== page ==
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Vietnam’s Largest IT Company Touts Free Trade for Growth

  • Daniel Schearf

Vietnam’s largest technology company may get a boost from a free trade deal brokered at APEC meetings in Da Nang this month to replace the Trans-Pacific Partnership.

Eleven countries meeting at the APEC summit in Da Nang, Vietnam, agreed to seek a trans-pacific free trade agreement, despite the world’s largest market - the United States - pulling out of the deal.

"On the basis of the results of four rounds of negotiations, ministers, over meetings in the last few days in Da Nang, have agreed on some important contents including an agreement of a new name for TPP with 11 members, the Comprehensive and Progressive Agreement for Trans-Pacific Partnership (CPTPP),” announced Vietnam’s Trade Minister Tran Tuan Anh Saturday.

The re-vamped trade deal came after President Donald Trump withdrew the world’s largest market - the United States - in favor of bilateral agreements.

Vietnamese Trade Minister Tran Tuan Anh speaks during a press conference about the Trans-Pacific Partnership (TPP) held on the sidelines of the Asia-Pacific Economic Cooperation (APEC) Summit in Danang, Vietnam, Nov. 11, 2017.
Vietnamese Trade Minister Tran Tuan Anh speaks during a press conference about the Trans-Pacific Partnership (TPP) held on the sidelines of the Asia-Pacific Economic Cooperation (APEC) Summit in Danang, Vietnam, Nov. 11, 2017.

When asked about unfair protectionism as a barrier to free trade - a reason Trump cited for pulling out of the TPP - Truong Gia Binh, the chairman of Vietnam’s largest technology company FPT, replied optimistically that the U.S. was a country that promotes freedoms and independence and free trade.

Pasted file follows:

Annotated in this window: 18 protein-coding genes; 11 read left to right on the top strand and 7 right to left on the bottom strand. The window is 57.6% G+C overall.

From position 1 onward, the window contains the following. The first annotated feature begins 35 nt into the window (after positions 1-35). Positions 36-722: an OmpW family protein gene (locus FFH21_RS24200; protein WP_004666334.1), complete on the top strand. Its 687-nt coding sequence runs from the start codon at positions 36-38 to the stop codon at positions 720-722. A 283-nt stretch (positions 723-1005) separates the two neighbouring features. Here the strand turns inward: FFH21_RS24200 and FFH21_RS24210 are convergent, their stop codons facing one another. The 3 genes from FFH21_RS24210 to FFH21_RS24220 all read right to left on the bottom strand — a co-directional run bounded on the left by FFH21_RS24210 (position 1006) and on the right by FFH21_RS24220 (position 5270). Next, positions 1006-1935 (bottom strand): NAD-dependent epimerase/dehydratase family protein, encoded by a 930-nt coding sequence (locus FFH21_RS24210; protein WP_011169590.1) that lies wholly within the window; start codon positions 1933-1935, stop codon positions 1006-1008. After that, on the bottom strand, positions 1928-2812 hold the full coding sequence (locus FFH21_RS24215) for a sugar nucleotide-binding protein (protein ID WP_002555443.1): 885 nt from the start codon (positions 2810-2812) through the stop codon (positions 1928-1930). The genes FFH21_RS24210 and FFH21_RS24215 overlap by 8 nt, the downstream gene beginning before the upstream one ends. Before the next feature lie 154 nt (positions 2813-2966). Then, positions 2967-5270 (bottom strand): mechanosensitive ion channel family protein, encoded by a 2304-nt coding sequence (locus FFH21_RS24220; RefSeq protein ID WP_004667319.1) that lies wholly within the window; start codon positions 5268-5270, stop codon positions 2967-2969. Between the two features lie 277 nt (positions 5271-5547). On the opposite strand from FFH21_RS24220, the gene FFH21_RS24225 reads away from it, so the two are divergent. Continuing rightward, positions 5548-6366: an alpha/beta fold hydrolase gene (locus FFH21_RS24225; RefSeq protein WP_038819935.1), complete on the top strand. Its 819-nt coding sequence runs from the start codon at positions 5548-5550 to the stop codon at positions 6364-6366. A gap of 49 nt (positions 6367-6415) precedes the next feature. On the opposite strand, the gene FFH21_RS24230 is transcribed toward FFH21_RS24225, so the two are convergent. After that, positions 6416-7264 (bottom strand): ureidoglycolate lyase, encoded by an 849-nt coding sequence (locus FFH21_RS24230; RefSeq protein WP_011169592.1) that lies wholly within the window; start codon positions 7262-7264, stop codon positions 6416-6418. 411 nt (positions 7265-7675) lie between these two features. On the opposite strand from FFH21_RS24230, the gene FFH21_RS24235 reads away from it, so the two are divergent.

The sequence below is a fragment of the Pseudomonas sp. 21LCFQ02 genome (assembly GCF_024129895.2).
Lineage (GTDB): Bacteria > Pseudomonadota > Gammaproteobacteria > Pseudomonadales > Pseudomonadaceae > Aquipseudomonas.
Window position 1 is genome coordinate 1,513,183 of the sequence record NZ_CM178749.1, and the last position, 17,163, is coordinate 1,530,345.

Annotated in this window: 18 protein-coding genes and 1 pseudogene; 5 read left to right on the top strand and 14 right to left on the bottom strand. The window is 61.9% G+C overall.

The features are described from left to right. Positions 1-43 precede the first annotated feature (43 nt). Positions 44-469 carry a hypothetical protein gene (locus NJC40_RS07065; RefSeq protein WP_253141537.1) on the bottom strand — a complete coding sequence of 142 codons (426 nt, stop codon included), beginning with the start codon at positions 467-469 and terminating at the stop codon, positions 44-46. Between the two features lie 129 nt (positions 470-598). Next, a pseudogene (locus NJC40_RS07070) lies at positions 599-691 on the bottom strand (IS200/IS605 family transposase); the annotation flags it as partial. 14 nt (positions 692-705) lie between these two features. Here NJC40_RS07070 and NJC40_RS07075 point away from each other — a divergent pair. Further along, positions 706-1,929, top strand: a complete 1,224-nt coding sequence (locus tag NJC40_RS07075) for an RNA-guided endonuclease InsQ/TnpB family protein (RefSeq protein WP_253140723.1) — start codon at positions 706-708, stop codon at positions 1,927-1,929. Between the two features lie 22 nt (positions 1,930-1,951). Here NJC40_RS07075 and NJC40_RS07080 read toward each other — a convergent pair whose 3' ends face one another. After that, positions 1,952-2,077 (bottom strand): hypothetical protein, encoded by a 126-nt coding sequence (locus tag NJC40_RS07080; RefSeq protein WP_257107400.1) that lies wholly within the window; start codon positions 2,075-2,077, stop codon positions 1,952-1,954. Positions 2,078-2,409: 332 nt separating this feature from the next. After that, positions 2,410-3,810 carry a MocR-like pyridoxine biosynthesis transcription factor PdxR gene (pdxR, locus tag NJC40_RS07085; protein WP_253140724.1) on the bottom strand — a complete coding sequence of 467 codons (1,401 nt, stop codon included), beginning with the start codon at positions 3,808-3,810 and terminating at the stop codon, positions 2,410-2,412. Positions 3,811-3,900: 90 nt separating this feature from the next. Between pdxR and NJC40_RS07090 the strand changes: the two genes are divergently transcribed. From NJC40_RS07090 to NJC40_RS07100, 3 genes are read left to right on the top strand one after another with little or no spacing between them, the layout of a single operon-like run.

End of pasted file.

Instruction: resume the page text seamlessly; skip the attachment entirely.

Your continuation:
“I strongly believe at [a] certain point [the] U.S. will be…gonna come back to discuss strong commitment for growth. And, I think that’s gonna be the way America goes as the leader in the world,” said Binh in an exclusive interview with VOA.

Vietnam is expected to be one of the biggest beneficiaries of freer trade as it expands rapidly growing exports, including technology.

FPT in April opened a sprawling new complex in Da Nang as it grows its operations at home.

Speaking at the complex, Binh touted the importance of free trade.

“Actually, I think that’s very important for Vietnam – not only open to the world but also to improve the regulations for trading and manufacturing and make Vietnam more international,” he said.

Technology is one of the sectors expanding in Vietnam the quickest. “IT is a very fast growing (industry). For domestic, we normally got 15 percent (growth) annually. For export, we normally get 25 percent per year,” says Binh.

FILE - The logo of Intel Corp. is set up at its assembly and test facility at Saigon High Tech Park, Ho Chi Minh city, Vietnam.
FILE - The logo of Intel Corp. is set up at its assembly and test facility at Saigon High Tech Park, Ho Chi Minh city, Vietnam.

Intel and Samsung are among some of the biggest investors in the country, noted Binh.

Intel in 2010 opened a $1 billion chip factory in Vietnam while Samsung manufactures half its mobile phones here and, by some estimates, accounts for about 20 percent of Vietnam’s exports.

Free trade and investment are helping drive Vietnam’s economy - growing more than 6 percent per year - among the fastest four in Asia.

Vietnam has regional and bilateral trade deals with a number of its neighbors, including South Korea and Japan.

“Actually, our largest operations (are) in Japan,” said Binh. “Thus (it) is the biggest market for us and grow(s) steadily.”

A trans-pacific deal, even without the United States, would only further boost the economy as Vietnam looks to trade more with its Asia-Pacific neighbors.

FPT has no intention of missing out on the global, digital revolution.

“Vietnam was late for (the) last three industrial revolutions. And a fourth industrial revolution is the only one maybe that is the last chance for Vietnam catching up with the world,” he said.

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